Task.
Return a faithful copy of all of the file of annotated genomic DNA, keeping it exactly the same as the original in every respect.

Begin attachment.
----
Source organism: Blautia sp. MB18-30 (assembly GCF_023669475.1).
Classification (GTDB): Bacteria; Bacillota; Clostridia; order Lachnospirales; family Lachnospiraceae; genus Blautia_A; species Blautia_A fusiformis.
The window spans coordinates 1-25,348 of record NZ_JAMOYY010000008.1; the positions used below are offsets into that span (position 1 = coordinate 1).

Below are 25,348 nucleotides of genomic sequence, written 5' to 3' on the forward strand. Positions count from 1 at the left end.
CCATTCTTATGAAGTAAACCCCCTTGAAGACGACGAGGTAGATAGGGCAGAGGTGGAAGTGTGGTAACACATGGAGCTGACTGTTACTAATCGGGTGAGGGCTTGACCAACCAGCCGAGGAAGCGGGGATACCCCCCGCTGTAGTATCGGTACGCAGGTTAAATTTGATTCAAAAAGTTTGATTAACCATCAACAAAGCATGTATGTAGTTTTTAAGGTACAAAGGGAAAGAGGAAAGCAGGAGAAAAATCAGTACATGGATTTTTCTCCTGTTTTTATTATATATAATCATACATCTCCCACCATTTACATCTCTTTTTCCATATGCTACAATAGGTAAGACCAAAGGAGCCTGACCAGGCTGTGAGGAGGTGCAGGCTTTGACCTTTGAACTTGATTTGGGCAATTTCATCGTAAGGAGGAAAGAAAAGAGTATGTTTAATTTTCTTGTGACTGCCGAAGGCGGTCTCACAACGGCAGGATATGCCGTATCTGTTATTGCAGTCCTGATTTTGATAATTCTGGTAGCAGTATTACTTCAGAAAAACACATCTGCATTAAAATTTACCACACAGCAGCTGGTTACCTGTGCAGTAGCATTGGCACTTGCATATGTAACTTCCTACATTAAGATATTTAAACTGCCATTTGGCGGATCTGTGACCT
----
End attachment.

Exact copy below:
Source organism: Blautia sp. MB18-30 (assembly GCF_023669475.1).
Classification (GTDB): Bacteria; Bacillota; Clostridia; order Lachnospirales; family Lachnospiraceae; genus Blautia_A; species Blautia_A fusiformis.
The window spans coordinates 1-25,348 of record NZ_JAMOYY010000008.1; the positions used below are offsets into that span (position 1 = coordinate 1).

Below are 25,348 nucleotides of genomic sequence, written 5' to 3' on the forward strand. Positions count from 1 at the left end.
CCATTCTTATGAAGTAAACCCCCTTGAAGACGACGAGGTAGATAGGGCAGAGGTGGAAGTGTGGTAACACATGGAGCTGACTGTTACTAATCGGGTGAGGGCTTGACCAACCAGCCGAGGAAGCGGGGATACCCCCCGCTGTAGTATCGGTACGCAGGTTAAATTTGATTCAAAAAGTTTGATTAACCATCAACAAAGCATGTATGTAGTTTTTAAGGTACAAAGGGAAAGAGGAAAGCAGGAGAAAAATCAGTACATGGATTTTTCTCCTGTTTTTATTATATATAATCATACATCTCCCACCATTTACATCTCTTTTTCCATATGCTACAATAGGTAAGACCAAAGGAGCCTGACCAGGCTGTGAGGAGGTGCAGGCTTTGACCTTTGAACTTGATTTGGGCAATTTCATCGTAAGGAGGAAAGAAAAGAGTATGTTTAATTTTCTTGTGACTGCCGAAGGCGGTCTCACAACGGCAGGATATGCCGTATCTGTTATTGCAGTCCTGATTTTGATAATTCTGGTAGCAGTATTACTTCAGAAAAACACATCTGCATTAAAATTTACCACACAGCAGCTGGTTACCTGTGCAGTAGCATTGGCACTTGCATATGTAACTTCCTACATTAAGATATTTAAACTGCCATTTGGCGGATCTGTGACCT